My situation is that I'm currently storing a hierarchy in a SQL database thats quickly approaching 15000 nodes ( 5000 edges ). This hierarchy is defining my security model based off a users position in the tree, granting access to items below. So when a user requests a list of all secured items, I'm using CTE to recurse it in the db ( and flatten all items ), which is started to show its age ( slow ).
The hierarchy is not changing often so I've attempted to move it into RAM ( redis ). Keeping in mind i have many subsystems that need this for security calls, and UI's to build the tree for CRUD operations.
My first attempt is to store the relationships as a key value pair (this is how its stored in the database )
E / \ F G / \ / \ H I J K mapped to: E - [F, G] F - [H, I] G - [J, K]
So when i want E and all its decedents, i recursively get its child and their child using the keys, and it allows me to start at any node to move down. This solution gave a good speed increase but with 15,000 nodes, it was approximately 5000 cache hits to rebuild my tree in code ( Worse case scenario... starting at E. performance is based off the starting nodes location, resulting in super users seeing the worst performance). This was still pretty fast but seemed to chatty. I like the fact that i can remove a node at anytime by popping it out of the keys List without rebuilding my entire cache. This was also lighting fast to build a tree on demand visually on a UI.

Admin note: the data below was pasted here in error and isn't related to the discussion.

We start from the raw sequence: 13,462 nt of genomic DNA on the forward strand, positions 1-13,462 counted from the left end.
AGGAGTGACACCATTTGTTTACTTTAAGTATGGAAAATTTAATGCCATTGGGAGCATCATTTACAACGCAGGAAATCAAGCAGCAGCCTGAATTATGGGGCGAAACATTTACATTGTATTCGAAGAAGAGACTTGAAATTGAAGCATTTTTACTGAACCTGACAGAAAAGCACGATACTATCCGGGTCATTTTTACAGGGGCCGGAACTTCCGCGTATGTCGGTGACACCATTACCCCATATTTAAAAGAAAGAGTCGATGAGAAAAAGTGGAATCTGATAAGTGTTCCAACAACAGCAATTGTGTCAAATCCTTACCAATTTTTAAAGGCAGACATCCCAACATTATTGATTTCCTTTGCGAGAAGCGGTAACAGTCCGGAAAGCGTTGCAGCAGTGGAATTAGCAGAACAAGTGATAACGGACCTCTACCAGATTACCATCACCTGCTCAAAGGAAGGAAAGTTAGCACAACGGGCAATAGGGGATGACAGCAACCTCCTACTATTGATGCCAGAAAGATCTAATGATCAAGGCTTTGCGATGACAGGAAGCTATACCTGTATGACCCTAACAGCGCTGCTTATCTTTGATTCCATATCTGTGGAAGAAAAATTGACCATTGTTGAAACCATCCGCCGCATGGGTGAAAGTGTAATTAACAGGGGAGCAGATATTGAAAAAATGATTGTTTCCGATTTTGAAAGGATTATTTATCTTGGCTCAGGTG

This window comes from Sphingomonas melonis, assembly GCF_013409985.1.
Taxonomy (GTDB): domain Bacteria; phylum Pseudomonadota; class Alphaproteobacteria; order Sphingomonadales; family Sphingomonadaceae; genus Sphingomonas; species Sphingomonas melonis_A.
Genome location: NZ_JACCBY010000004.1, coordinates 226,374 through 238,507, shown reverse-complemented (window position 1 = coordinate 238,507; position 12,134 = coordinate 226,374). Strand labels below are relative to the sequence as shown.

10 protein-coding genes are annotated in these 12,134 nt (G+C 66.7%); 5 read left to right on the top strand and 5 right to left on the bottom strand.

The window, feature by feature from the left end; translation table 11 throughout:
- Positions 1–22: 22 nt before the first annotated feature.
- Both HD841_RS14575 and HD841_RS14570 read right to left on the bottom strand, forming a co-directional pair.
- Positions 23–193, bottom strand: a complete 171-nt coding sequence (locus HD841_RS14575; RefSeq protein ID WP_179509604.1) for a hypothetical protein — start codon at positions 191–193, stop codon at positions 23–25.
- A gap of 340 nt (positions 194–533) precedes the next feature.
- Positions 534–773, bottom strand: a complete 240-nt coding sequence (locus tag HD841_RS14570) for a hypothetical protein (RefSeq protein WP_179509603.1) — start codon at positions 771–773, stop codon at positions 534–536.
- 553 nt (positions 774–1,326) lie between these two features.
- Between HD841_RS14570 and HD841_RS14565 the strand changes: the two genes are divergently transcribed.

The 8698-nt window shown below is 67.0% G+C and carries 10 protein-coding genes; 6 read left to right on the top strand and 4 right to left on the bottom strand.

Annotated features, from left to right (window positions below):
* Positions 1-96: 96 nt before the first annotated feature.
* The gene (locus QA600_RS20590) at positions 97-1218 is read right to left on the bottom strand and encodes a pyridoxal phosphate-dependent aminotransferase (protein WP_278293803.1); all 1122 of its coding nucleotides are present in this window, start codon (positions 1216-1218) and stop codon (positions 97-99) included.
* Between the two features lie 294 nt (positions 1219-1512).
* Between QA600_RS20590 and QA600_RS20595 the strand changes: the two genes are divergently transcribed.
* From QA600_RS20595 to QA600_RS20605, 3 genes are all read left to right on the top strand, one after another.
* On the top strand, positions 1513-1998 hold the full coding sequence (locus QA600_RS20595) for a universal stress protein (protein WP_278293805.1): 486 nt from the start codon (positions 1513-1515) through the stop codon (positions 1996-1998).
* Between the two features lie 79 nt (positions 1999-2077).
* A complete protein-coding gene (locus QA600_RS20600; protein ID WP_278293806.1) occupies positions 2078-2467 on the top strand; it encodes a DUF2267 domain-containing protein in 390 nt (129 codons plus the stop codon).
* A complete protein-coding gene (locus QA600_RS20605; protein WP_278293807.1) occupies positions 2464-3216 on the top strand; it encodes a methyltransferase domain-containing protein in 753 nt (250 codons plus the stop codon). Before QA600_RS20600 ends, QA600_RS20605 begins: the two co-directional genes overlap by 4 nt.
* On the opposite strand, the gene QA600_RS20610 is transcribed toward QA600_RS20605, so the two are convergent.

My other Idea is to to take the Hierarchy from the Database, build the tree and store that in RAM ( redis ) then pull the entire thing out of memory ( it was approx 2 MB in size, serialized ). This gave me a single call ( not as chatty ) into redis to pull the entire tree out, locate the users parent node, and descend to get all child items. These calls are frequent and passing down 2 MB at the network layer seemed large. This also means i cannot easily add/remove and item without pulling down the tree and editing and pushing it all back. Also on demand trees building via HTTP meant each request had to pull down 2MB to only get direct children ( very small using the first solution ).
So which solution do you think is a better approach ( long term as it continues to grow ). Both are defiantly faster and take some load off the database. Or is their a better way to accomplish this that i have not thought about?